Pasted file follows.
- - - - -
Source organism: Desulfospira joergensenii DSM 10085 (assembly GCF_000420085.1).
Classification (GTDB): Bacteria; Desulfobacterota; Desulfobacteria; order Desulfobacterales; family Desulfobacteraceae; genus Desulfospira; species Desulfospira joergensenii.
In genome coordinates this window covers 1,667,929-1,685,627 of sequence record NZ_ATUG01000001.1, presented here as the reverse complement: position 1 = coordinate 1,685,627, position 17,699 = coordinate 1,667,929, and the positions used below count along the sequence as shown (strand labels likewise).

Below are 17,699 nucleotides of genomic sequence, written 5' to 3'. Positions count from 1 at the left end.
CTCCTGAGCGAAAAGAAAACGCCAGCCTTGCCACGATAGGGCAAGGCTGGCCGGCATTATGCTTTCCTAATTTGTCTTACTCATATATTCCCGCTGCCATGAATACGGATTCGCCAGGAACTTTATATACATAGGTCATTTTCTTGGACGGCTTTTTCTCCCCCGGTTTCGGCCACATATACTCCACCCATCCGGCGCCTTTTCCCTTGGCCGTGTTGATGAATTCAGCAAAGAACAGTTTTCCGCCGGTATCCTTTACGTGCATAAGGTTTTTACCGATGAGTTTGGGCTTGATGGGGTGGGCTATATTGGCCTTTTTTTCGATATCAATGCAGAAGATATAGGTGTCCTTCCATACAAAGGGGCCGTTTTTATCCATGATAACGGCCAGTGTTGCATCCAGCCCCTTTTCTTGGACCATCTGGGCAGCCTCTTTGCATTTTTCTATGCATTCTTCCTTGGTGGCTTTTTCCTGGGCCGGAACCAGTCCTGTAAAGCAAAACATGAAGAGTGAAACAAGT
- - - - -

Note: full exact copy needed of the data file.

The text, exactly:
Source organism: Desulfospira joergensenii DSM 10085 (assembly GCF_000420085.1).
Classification (GTDB): Bacteria; Desulfobacterota; Desulfobacteria; order Desulfobacterales; family Desulfobacteraceae; genus Desulfospira; species Desulfospira joergensenii.
In genome coordinates this window covers 1,667,929-1,685,627 of sequence record NZ_ATUG01000001.1, presented here as the reverse complement: position 1 = coordinate 1,685,627, position 17,699 = coordinate 1,667,929, and the positions used below count along the sequence as shown (strand labels likewise).

Below are 17,699 nucleotides of genomic sequence, written 5' to 3'. Positions count from 1 at the left end.
CTCCTGAGCGAAAAGAAAACGCCAGCCTTGCCACGATAGGGCAAGGCTGGCCGGCATTATGCTTTCCTAATTTGTCTTACTCATATATTCCCGCTGCCATGAATACGGATTCGCCAGGAACTTTATATACATAGGTCATTTTCTTGGACGGCTTTTTCTCCCCCGGTTTCGGCCACATATACTCCACCCATCCGGCGCCTTTTCCCTTGGCCGTGTTGATGAATTCAGCAAAGAACAGTTTTCCGCCGGTATCCTTTACGTGCATAAGGTTTTTACCGATGAGTTTGGGCTTGATGGGGTGGGCTATATTGGCCTTTTTTTCGATATCAATGCAGAAGATATAGGTGTCCTTCCATACAAAGGGGCCGTTTTTATCCATGATAACGGCCAGTGTTGCATCCAGCCCCTTTTCTTGGACCATCTGGGCAGCCTCTTTGCATTTTTCTATGCATTCTTCCTTGGTGGCTTTTTCCTGGGCCGGAACCAGTCCTGTAAAGCAAAACATGAAGAGTGAAACAAGT